Well, I did it. I moved the domain controller.
When we started out there was only one server, so we used it for everything: file-sharing, Active Directory, DNS and Sharepoint.
Later we expanded and wanted to separate the Domain Controller and DNS server from the webserver.
First we set up Active Directory on the new machine and then promoted it to Domain Controller so that there were two on the network - the original one (on the machine with SP) and the new one. We also configured DNS on the new machine also.
Then we set the DNS settings on the old server to use the new one for DNS instead of itself. Then we disable the DNS on the old server.
Then we went through the steps (there are a lot of them, and you don't really want to miss one) of making the old server use the other server as the authority for Active Directory. Then we disable the AD controller on the old server.
We took the precaution to shut down the sharepoint services whilst we did this. Finally we rebooted the server.
In the end, Sharepoint worked, but it had issues with the various service and application pool accounts.
Here are the problems that result
A domain controller does not have "local" accounts, and in fact, you can't even access the "Local Users and Groups" mmc console on a domain controller. In Active Directory, the "Local Users and Groups" are replaced with the Active Directory "Built-In" OU.
When you demote a machine from a domain controller to a regular server, all the "Built-in" Active Directory accounts that were on that machine which used to function as domain accounts get lost. I'm not exactly sure what happens, but I do know that those accounts do not get converted into local accounts. This means that whatever service accounts and application pool accounts you were running with "Built-In" accounts now no longer have rights on the local machine! So Sharepoint just won't work until you fix this.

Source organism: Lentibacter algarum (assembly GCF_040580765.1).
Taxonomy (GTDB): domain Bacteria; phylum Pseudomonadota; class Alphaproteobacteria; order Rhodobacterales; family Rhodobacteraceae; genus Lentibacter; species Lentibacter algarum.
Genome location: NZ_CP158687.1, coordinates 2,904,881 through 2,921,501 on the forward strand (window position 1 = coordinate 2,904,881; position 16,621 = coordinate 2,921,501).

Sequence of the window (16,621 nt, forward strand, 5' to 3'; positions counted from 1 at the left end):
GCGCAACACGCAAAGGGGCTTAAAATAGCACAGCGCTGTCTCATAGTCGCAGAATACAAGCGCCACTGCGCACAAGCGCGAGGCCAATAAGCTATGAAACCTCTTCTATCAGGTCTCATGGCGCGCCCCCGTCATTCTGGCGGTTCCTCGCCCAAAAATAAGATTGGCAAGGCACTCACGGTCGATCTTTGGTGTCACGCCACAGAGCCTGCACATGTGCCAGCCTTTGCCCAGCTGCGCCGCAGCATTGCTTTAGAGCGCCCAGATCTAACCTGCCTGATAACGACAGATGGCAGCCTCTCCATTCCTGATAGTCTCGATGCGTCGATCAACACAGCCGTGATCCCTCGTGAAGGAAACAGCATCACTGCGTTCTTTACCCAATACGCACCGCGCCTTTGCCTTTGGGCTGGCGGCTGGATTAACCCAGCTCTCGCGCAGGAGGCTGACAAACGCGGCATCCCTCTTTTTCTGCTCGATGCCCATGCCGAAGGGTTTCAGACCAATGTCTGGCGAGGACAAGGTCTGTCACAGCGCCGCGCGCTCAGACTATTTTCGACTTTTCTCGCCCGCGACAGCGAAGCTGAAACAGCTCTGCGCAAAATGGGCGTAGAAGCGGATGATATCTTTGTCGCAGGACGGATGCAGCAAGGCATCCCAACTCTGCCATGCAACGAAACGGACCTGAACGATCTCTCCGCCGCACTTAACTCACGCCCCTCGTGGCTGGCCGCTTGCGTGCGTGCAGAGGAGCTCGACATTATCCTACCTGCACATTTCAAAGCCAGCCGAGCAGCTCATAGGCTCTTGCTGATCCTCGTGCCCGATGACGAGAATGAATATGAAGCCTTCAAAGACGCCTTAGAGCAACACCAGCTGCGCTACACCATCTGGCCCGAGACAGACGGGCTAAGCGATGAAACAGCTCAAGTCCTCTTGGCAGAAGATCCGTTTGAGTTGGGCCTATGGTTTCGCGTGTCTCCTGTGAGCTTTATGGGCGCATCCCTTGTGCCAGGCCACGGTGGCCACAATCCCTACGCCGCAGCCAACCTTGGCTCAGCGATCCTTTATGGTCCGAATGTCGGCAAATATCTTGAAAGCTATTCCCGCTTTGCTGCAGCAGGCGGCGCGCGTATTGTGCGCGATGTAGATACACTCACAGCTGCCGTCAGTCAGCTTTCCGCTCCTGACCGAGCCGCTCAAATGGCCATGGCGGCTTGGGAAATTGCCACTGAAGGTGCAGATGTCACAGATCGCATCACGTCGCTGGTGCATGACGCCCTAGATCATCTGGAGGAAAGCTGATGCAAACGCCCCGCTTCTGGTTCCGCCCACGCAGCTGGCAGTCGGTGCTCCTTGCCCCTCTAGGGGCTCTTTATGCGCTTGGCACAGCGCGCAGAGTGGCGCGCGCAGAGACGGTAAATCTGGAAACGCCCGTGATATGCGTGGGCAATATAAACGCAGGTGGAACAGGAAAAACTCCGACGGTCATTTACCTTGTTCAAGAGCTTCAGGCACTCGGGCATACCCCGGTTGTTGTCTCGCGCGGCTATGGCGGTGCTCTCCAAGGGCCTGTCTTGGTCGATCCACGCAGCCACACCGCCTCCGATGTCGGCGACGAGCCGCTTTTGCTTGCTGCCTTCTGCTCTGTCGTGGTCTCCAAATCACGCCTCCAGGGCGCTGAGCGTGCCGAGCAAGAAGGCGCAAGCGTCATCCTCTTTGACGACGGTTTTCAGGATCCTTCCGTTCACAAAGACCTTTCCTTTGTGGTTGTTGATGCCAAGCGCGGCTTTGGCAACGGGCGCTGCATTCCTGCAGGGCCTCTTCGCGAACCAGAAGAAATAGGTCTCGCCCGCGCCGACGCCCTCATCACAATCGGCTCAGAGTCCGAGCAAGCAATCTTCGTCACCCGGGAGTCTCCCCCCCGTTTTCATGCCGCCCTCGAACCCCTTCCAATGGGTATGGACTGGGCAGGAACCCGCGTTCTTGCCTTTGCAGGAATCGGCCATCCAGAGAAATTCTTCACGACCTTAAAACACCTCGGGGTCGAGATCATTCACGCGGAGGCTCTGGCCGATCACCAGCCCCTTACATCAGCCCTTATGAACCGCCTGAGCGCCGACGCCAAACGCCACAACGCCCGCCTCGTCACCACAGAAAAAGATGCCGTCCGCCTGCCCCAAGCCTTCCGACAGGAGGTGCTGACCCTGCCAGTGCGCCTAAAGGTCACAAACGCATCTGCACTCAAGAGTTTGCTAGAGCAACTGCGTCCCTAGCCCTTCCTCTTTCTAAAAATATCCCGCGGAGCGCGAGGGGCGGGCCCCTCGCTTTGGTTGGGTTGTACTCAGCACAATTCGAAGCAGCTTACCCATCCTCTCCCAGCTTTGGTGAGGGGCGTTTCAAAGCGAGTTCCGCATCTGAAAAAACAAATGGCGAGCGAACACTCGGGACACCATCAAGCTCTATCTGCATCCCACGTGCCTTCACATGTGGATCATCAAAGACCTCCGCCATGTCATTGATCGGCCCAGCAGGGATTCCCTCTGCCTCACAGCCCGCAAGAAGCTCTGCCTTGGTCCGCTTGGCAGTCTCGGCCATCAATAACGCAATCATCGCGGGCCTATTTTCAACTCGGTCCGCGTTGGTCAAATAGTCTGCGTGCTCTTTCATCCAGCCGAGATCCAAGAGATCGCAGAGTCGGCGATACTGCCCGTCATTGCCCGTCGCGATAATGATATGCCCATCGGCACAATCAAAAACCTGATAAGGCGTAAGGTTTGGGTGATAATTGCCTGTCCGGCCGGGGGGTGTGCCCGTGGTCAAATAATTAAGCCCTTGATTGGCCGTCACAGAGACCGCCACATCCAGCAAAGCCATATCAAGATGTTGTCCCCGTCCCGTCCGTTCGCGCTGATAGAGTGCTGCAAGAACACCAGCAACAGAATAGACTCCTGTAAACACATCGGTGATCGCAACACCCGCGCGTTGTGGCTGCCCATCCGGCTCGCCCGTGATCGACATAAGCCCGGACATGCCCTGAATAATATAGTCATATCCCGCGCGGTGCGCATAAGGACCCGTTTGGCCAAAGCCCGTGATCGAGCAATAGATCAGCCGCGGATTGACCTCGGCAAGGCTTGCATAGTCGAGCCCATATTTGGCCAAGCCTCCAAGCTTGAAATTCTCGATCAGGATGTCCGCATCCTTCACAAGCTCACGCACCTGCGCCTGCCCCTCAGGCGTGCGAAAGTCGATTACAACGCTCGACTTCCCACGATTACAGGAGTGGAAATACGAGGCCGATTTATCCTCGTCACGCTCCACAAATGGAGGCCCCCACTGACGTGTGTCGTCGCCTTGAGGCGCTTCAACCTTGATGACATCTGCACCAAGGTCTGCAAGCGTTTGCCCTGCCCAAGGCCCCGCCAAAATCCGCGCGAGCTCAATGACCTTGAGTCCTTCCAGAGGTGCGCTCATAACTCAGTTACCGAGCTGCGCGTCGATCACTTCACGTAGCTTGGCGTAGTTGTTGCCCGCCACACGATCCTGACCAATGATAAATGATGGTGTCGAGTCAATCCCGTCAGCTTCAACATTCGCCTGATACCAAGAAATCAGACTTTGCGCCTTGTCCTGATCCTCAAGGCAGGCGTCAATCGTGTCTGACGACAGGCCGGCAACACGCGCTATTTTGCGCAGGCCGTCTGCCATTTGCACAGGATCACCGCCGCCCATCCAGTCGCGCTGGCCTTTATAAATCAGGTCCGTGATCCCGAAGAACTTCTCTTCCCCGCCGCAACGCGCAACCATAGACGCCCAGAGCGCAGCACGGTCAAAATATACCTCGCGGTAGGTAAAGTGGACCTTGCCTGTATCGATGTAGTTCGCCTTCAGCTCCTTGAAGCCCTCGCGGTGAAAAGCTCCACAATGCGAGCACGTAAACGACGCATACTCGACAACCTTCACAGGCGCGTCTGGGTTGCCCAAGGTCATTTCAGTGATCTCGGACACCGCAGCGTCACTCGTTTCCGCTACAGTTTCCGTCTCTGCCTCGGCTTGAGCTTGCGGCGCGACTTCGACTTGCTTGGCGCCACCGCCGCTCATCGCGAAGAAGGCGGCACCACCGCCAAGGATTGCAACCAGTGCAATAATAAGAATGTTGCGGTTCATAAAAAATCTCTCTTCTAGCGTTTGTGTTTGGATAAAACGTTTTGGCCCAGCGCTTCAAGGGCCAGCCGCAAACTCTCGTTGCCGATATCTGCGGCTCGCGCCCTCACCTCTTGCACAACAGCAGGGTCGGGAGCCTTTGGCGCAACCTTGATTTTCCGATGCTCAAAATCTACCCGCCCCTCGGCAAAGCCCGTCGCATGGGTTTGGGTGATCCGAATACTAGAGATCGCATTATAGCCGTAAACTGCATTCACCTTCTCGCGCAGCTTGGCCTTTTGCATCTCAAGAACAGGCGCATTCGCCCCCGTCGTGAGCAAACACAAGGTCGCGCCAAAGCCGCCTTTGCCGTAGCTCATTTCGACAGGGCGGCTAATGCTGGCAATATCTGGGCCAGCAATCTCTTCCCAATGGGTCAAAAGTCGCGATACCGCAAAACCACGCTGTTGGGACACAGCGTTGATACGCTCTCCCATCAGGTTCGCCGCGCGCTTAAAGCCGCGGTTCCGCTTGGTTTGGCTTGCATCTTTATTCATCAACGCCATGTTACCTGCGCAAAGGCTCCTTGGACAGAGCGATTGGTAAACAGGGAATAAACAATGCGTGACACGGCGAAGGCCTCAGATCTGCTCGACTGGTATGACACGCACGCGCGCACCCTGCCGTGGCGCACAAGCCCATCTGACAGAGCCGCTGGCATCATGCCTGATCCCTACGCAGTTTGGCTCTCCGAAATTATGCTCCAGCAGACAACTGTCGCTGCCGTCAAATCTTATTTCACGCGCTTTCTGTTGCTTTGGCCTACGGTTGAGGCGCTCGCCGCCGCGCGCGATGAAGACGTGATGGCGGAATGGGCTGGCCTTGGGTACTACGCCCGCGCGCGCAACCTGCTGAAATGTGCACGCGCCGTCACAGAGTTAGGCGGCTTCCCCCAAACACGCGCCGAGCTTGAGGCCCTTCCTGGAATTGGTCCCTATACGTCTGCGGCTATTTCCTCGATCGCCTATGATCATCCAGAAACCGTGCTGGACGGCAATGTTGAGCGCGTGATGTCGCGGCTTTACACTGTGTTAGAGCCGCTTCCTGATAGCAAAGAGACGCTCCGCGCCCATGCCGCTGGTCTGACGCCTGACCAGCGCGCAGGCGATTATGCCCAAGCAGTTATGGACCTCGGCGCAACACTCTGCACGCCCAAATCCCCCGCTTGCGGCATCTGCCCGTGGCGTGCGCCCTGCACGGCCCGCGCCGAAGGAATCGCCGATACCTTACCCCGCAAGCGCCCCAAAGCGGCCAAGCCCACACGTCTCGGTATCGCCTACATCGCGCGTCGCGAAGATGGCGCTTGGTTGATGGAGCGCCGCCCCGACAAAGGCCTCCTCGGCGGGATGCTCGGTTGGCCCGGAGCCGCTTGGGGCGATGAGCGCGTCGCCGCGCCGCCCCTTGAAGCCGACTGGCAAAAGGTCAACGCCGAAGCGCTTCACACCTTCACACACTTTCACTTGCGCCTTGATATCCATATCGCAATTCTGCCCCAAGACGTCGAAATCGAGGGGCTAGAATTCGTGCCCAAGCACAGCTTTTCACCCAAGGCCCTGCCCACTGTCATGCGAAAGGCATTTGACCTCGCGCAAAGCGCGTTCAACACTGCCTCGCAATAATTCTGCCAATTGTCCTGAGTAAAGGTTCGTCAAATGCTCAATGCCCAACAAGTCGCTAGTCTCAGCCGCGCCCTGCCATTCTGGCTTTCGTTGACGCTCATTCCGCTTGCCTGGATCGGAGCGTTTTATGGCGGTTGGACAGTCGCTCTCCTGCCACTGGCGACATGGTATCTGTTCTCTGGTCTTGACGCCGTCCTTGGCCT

Another problem is this: The domain accounts you were using for Sharepoint services and application pools no longer have local rights on the server! That means that those accounts no longer have rights to do anything on the server.
Here is how to fix those problems
To fix this account-mismatch problem, you have to create local groups on the server and give them access to perform local operations. Then you have to take the domain accounts that you are going to use for the service and application pools and add them to those local groups.
In particular you must not forget to add directory replication rights to a group in which you want to include the UPS service.
You also want to create a group called *SharepointBatch" for accounts that need Batch/Service Logon rights, such as the UPS service and Search Service.
Another thing that happens is that you have to go through SCA's Managed Services and reset all the passwords. I also had to reset the passwords in IIS for each application pool.
One clue that you have a password mismatch is that when you try do access a page that runs a particular service, in IIS you will see that the application pool has crashed as soon as you accessed the page.
Now, I never did get all the account permissions lined out completely. I still have accounts in the local administrator's group that shouldn't be there.
What I recommend is that until you figure out what accounts should have what rights, create a general group for sharepoint admin rights and put everything in it until you can go through them one by one and assign them proper permissions. At least you'll have a working portal in the mean time.
Here are a few good links to sites with list of permissions requirements for accounts.